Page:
We observed IGR J16207-5129 on 2006 June 29 in PAH1 and PAH2 during 1200 s in each filter, and in Q2 during 2400 s. Typical seeing and airmass were 0 72 and 1.09. We did not detect it in Q2 but in PAH1 and PAH2. The fluxes we derived are 21.7 1.4 mJy and 9.4 1.3 mJy, respectively.
Using those values, as well as the fluxes from ESO/NTT observations and the GLIMPSE archives found in Tomsick et al. (2006), we fitted its SED, and the best-fitting parameters are = 10.5, T* = 33 800 K, = 9.42 10-11, and the reduced is 28.5/9. Negueruela & Schurch (2007) find the spectral type is earlier than B1I; our parameters are therefore in good agreement with their results.
The best fit with the additional component gives a larger reduced of 30/7 and < 200 K, which is not significant, as the presence of such cold material marginally enhances the MIR flux. We therefore think IGR J16207-5129 is an O/B massive star whose enshrouding material marginally contributes to its MIR emission.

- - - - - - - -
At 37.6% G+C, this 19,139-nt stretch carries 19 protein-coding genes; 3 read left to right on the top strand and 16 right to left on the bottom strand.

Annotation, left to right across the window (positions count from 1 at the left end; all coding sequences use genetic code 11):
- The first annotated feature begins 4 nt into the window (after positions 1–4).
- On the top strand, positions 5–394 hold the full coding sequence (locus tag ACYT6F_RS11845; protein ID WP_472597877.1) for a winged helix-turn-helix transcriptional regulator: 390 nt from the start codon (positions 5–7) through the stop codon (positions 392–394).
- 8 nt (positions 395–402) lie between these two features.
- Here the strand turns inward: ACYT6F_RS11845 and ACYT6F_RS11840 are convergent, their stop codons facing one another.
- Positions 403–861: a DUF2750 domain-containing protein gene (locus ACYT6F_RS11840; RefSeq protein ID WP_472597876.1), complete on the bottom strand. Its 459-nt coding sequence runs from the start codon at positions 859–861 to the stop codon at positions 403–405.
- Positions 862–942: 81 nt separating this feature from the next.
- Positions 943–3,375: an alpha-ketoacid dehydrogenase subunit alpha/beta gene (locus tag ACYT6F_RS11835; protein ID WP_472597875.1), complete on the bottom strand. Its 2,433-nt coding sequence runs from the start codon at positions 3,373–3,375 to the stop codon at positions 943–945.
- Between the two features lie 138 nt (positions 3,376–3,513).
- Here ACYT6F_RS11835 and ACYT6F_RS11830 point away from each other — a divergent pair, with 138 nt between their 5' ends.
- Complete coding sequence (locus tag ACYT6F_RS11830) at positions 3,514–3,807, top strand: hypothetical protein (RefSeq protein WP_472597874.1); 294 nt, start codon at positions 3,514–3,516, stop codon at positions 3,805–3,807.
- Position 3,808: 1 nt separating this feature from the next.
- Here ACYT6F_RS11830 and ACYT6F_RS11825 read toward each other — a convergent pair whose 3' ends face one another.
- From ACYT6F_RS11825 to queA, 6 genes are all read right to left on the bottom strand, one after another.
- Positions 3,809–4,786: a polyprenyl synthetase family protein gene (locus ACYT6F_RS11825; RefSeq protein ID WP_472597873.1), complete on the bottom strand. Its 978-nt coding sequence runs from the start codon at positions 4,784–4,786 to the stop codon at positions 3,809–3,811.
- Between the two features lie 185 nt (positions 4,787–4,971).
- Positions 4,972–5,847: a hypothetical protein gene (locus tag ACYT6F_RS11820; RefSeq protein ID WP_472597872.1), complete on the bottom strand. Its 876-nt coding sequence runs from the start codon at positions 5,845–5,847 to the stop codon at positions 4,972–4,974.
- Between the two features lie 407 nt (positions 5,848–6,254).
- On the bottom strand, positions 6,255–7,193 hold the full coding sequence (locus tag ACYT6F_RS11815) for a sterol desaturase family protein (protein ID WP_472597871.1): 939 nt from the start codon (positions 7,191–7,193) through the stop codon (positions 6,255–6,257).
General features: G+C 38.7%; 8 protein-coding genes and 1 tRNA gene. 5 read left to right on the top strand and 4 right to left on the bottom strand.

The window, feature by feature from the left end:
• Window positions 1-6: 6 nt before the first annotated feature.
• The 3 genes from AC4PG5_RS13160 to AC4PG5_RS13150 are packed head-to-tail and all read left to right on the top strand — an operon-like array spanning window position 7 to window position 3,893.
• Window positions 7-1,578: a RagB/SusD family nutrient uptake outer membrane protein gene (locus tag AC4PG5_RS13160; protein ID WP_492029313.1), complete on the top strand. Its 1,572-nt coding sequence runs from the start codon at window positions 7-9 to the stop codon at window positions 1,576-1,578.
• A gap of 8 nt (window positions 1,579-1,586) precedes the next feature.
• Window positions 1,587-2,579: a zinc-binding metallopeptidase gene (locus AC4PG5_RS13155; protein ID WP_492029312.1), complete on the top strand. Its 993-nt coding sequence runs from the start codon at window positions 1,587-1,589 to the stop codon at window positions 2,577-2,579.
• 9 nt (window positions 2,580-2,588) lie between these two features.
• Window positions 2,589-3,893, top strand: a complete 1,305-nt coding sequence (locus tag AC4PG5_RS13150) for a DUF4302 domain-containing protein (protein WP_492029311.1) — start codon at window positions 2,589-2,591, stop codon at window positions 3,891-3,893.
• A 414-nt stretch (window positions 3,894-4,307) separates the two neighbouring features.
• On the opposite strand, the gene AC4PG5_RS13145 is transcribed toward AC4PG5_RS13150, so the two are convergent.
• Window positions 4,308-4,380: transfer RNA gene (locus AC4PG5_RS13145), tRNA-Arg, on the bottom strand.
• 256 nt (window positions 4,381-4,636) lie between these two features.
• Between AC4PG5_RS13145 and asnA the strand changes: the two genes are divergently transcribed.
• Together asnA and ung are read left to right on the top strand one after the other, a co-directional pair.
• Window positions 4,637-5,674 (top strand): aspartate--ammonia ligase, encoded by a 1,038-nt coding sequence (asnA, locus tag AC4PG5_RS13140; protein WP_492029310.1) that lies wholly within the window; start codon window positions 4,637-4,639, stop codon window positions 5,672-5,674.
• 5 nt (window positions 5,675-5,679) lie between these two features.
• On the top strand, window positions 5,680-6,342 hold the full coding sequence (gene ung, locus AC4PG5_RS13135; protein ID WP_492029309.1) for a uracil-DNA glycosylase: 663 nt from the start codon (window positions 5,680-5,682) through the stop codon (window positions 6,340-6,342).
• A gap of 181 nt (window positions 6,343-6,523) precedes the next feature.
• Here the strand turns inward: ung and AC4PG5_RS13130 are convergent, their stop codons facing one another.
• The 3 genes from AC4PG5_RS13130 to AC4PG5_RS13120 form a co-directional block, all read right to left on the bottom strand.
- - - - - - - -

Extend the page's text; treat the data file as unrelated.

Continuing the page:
Main high-energy characteristics of this source can be found in Matt & Guainazzi (2003) and Walter et al. (2003). IGR J16318-4848 was discovered by INTEGRAL on 2003 January 29 (Courvoisier et al. 2003) and was then observed with XMM-Newton, which allowed a 4 localisation. Those observations showed that the source was exhibiting a strong absorption of 1024 cm-2, a temperature kT = 9 keV, and a photon index 2.
Using this accurate position, Filliatre & Chaty (2004) discovered its optical counterpart and confirmed the NIR counterpart proposed by Walter et al. (2003) (2MASS J16314831-4849005). They also performed photometry and spectroscopy in optical and NIR on 2003 February 23-25 at ESO/NTT and show that the source presents a significant NIR excess and that it is strongly absorbed ( ). The spectroscopy revealed an unusual spectrum with a continuum very rich in strong emission lines, which, together with the presence of forbidden lines, points towards an sgB[e] companion star (see e.g. Zickgraf 1999; Lamers et al. 1998, for definition and characteristics of these stars).
Using the 2MASS magnitudes, the GLIMPSE (G335.6260-00.4477), and the MSX fluxes, Kaplan et al. (2006) fitted its SED with a combination of a stellar and a dust component black bodies, and shows that the presence of warm dust around the system was necessary for explaining the NIR and MIR excess. From their fit, they derive , = 1030 K, and = 10 .
We observed IGR J16318-4848 with VISIR twice: